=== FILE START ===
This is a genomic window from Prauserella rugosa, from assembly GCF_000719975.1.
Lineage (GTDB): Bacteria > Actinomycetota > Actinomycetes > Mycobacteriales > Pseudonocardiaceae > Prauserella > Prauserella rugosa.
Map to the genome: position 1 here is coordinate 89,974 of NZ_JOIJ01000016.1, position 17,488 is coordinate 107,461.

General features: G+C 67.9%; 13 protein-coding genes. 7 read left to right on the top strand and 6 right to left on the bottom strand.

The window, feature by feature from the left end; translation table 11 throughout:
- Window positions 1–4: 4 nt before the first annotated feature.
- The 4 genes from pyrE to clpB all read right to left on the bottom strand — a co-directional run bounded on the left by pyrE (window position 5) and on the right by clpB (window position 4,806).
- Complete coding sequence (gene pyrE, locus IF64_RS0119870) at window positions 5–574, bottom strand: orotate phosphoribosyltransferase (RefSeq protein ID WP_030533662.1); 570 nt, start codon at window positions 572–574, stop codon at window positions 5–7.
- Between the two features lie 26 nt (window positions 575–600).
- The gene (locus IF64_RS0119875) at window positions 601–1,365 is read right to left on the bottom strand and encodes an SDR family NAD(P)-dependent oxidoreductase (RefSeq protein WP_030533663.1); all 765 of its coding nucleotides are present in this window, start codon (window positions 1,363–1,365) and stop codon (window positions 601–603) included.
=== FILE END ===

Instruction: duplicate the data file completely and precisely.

This is a genomic window from Prauserella rugosa, from assembly GCF_000719975.1.
Lineage (GTDB): Bacteria > Actinomycetota > Actinomycetes > Mycobacteriales > Pseudonocardiaceae > Prauserella > Prauserella rugosa.
Map to the genome: position 1 here is coordinate 89,974 of NZ_JOIJ01000016.1, position 17,488 is coordinate 107,461.

General features: G+C 67.9%; 13 protein-coding genes. 7 read left to right on the top strand and 6 right to left on the bottom strand.

The window, feature by feature from the left end; translation table 11 throughout:
- Window positions 1–4: 4 nt before the first annotated feature.
- The 4 genes from pyrE to clpB all read right to left on the bottom strand — a co-directional run bounded on the left by pyrE (window position 5) and on the right by clpB (window position 4,806).
- Complete coding sequence (gene pyrE, locus IF64_RS0119870) at window positions 5–574, bottom strand: orotate phosphoribosyltransferase (RefSeq protein ID WP_030533662.1); 570 nt, start codon at window positions 572–574, stop codon at window positions 5–7.
- Between the two features lie 26 nt (window positions 575–600).
- The gene (locus IF64_RS0119875) at window positions 601–1,365 is read right to left on the bottom strand and encodes an SDR family NAD(P)-dependent oxidoreductase (RefSeq protein WP_030533663.1); all 765 of its coding nucleotides are present in this window, start codon (window positions 1,363–1,365) and stop codon (window positions 601–603) included.